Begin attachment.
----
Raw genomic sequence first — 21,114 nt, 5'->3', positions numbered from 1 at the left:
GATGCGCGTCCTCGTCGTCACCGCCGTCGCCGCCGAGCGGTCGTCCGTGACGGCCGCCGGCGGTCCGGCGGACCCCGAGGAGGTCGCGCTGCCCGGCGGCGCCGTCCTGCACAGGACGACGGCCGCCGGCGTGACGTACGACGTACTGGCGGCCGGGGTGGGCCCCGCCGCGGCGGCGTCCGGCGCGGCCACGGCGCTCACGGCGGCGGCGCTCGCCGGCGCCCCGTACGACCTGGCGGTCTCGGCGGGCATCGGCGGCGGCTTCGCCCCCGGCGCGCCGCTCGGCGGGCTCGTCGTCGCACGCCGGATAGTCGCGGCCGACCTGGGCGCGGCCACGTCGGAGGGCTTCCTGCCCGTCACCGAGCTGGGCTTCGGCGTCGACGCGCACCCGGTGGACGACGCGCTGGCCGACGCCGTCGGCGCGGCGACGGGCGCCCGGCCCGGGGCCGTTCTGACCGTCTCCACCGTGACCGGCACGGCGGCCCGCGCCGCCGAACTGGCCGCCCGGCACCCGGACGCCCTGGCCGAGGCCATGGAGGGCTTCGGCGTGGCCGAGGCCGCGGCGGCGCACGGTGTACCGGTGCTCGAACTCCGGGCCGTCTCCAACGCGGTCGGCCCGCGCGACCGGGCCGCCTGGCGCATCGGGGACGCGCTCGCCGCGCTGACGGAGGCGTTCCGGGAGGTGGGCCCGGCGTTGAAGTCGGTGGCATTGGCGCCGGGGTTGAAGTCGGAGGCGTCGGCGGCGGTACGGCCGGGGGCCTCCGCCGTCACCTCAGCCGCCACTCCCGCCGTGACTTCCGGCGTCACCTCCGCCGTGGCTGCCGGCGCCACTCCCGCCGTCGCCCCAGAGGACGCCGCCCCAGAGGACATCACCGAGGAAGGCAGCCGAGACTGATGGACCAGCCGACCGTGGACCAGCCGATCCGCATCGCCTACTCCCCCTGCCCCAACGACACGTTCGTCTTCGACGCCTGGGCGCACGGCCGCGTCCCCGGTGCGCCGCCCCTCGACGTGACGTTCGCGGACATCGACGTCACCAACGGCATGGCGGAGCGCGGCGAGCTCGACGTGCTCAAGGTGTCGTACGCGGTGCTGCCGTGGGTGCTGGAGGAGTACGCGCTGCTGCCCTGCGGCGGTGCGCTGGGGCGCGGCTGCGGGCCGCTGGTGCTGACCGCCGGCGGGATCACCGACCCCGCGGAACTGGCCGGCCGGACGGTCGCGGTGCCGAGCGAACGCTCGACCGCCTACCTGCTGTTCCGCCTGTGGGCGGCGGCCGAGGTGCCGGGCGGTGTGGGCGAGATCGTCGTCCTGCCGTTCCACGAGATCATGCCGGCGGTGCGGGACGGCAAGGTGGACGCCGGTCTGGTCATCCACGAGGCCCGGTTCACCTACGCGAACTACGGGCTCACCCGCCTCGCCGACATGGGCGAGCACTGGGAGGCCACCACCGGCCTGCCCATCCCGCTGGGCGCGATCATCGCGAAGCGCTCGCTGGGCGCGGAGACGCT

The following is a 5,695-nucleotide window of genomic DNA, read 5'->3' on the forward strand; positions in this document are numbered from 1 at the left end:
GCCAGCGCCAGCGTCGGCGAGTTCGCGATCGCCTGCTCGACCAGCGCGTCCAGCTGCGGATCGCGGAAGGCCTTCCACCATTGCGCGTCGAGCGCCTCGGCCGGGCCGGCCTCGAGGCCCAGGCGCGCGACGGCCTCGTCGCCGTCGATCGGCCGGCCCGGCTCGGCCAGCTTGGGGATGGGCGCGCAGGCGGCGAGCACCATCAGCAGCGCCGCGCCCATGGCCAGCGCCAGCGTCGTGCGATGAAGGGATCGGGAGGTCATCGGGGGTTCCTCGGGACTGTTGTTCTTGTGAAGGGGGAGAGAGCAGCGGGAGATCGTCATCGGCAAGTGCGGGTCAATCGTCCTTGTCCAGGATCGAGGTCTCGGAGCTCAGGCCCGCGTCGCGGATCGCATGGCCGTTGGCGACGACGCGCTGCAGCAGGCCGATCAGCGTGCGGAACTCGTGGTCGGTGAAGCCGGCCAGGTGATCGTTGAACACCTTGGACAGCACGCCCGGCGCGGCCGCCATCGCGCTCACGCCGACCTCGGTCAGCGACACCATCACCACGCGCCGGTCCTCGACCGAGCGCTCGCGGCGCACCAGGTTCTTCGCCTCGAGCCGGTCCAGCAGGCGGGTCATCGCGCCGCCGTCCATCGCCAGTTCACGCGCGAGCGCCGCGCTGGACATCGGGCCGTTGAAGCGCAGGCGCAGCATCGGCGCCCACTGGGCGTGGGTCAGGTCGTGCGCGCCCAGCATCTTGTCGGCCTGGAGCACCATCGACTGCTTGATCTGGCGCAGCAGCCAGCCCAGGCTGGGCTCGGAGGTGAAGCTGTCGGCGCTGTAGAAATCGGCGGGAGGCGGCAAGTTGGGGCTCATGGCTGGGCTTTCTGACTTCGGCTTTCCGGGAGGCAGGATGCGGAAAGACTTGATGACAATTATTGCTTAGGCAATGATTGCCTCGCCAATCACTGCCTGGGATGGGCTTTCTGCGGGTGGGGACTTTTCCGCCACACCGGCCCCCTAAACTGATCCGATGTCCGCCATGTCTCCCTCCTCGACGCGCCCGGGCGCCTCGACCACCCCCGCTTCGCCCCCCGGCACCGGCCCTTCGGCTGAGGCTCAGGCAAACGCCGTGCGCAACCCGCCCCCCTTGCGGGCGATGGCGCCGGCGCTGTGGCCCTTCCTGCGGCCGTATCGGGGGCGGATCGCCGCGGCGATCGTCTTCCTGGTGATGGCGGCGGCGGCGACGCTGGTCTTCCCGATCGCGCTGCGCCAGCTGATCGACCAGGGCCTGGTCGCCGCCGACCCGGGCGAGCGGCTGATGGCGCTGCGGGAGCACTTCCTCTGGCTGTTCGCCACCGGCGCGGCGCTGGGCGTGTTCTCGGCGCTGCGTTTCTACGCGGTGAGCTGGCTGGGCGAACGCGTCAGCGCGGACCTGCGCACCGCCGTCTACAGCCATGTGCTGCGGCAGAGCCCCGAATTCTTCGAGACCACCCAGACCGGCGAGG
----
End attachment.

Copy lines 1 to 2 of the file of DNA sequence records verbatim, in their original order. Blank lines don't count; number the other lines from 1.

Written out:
Raw genomic sequence first — 21,114 nt, 5'->3', positions numbered from 1 at the left:
GATGCGCGTCCTCGTCGTCACCGCCGTCGCCGCCGAGCGGTCGTCCGTGACGGCCGCCGGCGGTCCGGCGGACCCCGAGGAGGTCGCGCTGCCCGGCGGCGCCGTCCTGCACAGGACGACGGCCGCCGGCGTGACGTACGACGTACTGGCGGCCGGGGTGGGCCCCGCCGCGGCGGCGTCCGGCGCGGCCACGGCGCTCACGGCGGCGGCGCTCGCCGGCGCCCCGTACGACCTGGCGGTCTCGGCGGGCATCGGCGGCGGCTTCGCCCCCGGCGCGCCGCTCGGCGGGCTCGTCGTCGCACGCCGGATAGTCGCGGCCGACCTGGGCGCGGCCACGTCGGAGGGCTTCCTGCCCGTCACCGAGCTGGGCTTCGGCGTCGACGCGCACCCGGTGGACGACGCGCTGGCCGACGCCGTCGGCGCGGCGACGGGCGCCCGGCCCGGGGCCGTTCTGACCGTCTCCACCGTGACCGGCACGGCGGCCCGCGCCGCCGAACTGGCCGCCCGGCACCCGGACGCCCTGGCCGAGGCCATGGAGGGCTTCGGCGTGGCCGAGGCCGCGGCGGCGCACGGTGTACCGGTGCTCGAACTCCGGGCCGTCTCCAACGCGGTCGGCCCGCGCGACCGGGCCGCCTGGCGCATCGGGGACGCGCTCGCCGCGCTGACGGAGGCGTTCCGGGAGGTGGGCCCGGCGTTGAAGTCGGTGGCATTGGCGCCGGGGTTGAAGTCGGAGGCGTCGGCGGCGGTACGGCCGGGGGCCTCCGCCGTCACCTCAGCCGCCACTCCCGCCGTGACTTCCGGCGTCACCTCCGCCGTGGCTGCCGGCGCCACTCCCGCCGTCGCCCCAGAGGACGCCGCCCCAGAGGACATCACCGAGGAAGGCAGCCGAGACTGATGGACCAGCCGACCGTGGACCAGCCGATCCGCATCGCCTACTCCCCCTGCCCCAACGACACGTTCGTCTTCGACGCCTGGGCGCACGGCCGCGTCCCCGGTGCGCCGCCCCTCGACGTGACGTTCGCGGACATCGACGTCACCAACGGCATGGCGGAGCGCGGCGAGCTCGACGTGCTCAAGGTGTCGTACGCGGTGCTGCCGTGGGTGCTGGAGGAGTACGCGCTGCTGCCCTGCGGCGGTGCGCTGGGGCGCGGCTGCGGGCCGCTGGTGCTGACCGCCGGCGGGATCACCGACCCCGCGGAACTGGCCGGCCGGACGGTCGCGGTGCCGAGCGAACGCTCGACCGCCTACCTGCTGTTCCGCCTGTGGGCGGCGGCCGAGGTGCCGGGCGGTGTGGGCGAGATCGTCGTCCTGCCGTTCCACGAGATCATGCCGGCGGTGCGGGACGGCAAGGTGGACGCCGGTCTGGTCATCCACGAGGCCCGGTTCACCTACGCGAACTACGGGCTCACCCGCCTCGCCGACATGGGCGAGCACTGGGAGGCCACCACCGGCCTGCCCATCCCGCTGGGCGCGATCATCGCGAAGCGCTCGCTGGGCGCGGAGACGCT